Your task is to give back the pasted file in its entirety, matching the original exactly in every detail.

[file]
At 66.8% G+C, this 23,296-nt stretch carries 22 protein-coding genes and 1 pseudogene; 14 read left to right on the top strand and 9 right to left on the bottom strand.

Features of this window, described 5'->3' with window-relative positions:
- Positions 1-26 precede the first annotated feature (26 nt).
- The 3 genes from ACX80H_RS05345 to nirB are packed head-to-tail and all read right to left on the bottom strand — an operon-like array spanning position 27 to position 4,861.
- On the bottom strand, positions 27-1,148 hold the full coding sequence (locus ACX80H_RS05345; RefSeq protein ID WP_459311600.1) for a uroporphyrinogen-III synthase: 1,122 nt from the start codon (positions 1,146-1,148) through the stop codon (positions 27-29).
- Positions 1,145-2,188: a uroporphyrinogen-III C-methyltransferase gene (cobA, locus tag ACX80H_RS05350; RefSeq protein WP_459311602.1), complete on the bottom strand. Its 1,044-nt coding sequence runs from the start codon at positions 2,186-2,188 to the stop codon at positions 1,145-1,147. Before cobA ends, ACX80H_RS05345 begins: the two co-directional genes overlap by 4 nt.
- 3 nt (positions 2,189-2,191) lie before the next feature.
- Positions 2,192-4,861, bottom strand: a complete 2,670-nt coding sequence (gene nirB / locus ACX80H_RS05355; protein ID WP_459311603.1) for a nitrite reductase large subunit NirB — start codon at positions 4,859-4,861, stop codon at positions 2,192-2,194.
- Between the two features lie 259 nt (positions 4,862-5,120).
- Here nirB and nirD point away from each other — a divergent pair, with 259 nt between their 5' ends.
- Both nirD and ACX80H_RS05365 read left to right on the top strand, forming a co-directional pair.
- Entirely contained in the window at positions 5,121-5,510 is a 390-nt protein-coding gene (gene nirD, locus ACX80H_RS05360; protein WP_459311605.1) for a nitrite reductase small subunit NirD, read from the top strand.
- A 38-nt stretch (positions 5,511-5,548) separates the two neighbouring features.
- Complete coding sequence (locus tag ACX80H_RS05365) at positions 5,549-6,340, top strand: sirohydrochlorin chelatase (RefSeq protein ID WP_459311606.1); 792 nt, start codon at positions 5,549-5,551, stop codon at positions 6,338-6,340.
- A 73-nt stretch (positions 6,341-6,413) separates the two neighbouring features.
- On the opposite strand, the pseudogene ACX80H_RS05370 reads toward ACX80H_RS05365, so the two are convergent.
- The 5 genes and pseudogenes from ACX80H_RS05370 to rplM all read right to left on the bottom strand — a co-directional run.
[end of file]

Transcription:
At 66.8% G+C, this 23,296-nt stretch carries 22 protein-coding genes and 1 pseudogene; 14 read left to right on the top strand and 9 right to left on the bottom strand.

Features of this window, described 5'->3' with window-relative positions:
- Positions 1-26 precede the first annotated feature (26 nt).
- The 3 genes from ACX80H_RS05345 to nirB are packed head-to-tail and all read right to left on the bottom strand — an operon-like array spanning position 27 to position 4,861.
- On the bottom strand, positions 27-1,148 hold the full coding sequence (locus ACX80H_RS05345; RefSeq protein ID WP_459311600.1) for a uroporphyrinogen-III synthase: 1,122 nt from the start codon (positions 1,146-1,148) through the stop codon (positions 27-29).
- Positions 1,145-2,188: a uroporphyrinogen-III C-methyltransferase gene (cobA, locus tag ACX80H_RS05350; RefSeq protein WP_459311602.1), complete on the bottom strand. Its 1,044-nt coding sequence runs from the start codon at positions 2,186-2,188 to the stop codon at positions 1,145-1,147. Before cobA ends, ACX80H_RS05345 begins: the two co-directional genes overlap by 4 nt.
- 3 nt (positions 2,189-2,191) lie before the next feature.
- Positions 2,192-4,861, bottom strand: a complete 2,670-nt coding sequence (gene nirB / locus ACX80H_RS05355; protein ID WP_459311603.1) for a nitrite reductase large subunit NirB — start codon at positions 4,859-4,861, stop codon at positions 2,192-2,194.
- Between the two features lie 259 nt (positions 4,862-5,120).
- Here nirB and nirD point away from each other — a divergent pair, with 259 nt between their 5' ends.
- Both nirD and ACX80H_RS05365 read left to right on the top strand, forming a co-directional pair.
- Entirely contained in the window at positions 5,121-5,510 is a 390-nt protein-coding gene (gene nirD, locus ACX80H_RS05360; protein WP_459311605.1) for a nitrite reductase small subunit NirD, read from the top strand.
- A 38-nt stretch (positions 5,511-5,548) separates the two neighbouring features.
- Complete coding sequence (locus tag ACX80H_RS05365) at positions 5,549-6,340, top strand: sirohydrochlorin chelatase (RefSeq protein ID WP_459311606.1); 792 nt, start codon at positions 5,549-5,551, stop codon at positions 6,338-6,340.
- A 73-nt stretch (positions 6,341-6,413) separates the two neighbouring features.
- On the opposite strand, the pseudogene ACX80H_RS05370 reads toward ACX80H_RS05365, so the two are convergent.
- The 5 genes and pseudogenes from ACX80H_RS05370 to rplM all read right to left on the bottom strand — a co-directional run.